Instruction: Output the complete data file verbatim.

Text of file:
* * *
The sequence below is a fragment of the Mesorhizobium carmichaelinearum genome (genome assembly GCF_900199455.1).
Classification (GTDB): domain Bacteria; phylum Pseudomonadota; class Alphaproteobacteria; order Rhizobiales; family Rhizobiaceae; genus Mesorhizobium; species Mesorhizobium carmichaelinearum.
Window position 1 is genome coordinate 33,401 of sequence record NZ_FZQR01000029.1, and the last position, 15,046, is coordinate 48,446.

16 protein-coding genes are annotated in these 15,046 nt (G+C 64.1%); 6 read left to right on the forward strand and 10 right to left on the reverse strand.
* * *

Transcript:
The sequence below is a fragment of the Mesorhizobium carmichaelinearum genome (genome assembly GCF_900199455.1).
Classification (GTDB): domain Bacteria; phylum Pseudomonadota; class Alphaproteobacteria; order Rhizobiales; family Rhizobiaceae; genus Mesorhizobium; species Mesorhizobium carmichaelinearum.
Window position 1 is genome coordinate 33,401 of sequence record NZ_FZQR01000029.1, and the last position, 15,046, is coordinate 48,446.

16 protein-coding genes are annotated in these 15,046 nt (G+C 64.1%); 6 read left to right on the forward strand and 10 right to left on the reverse strand.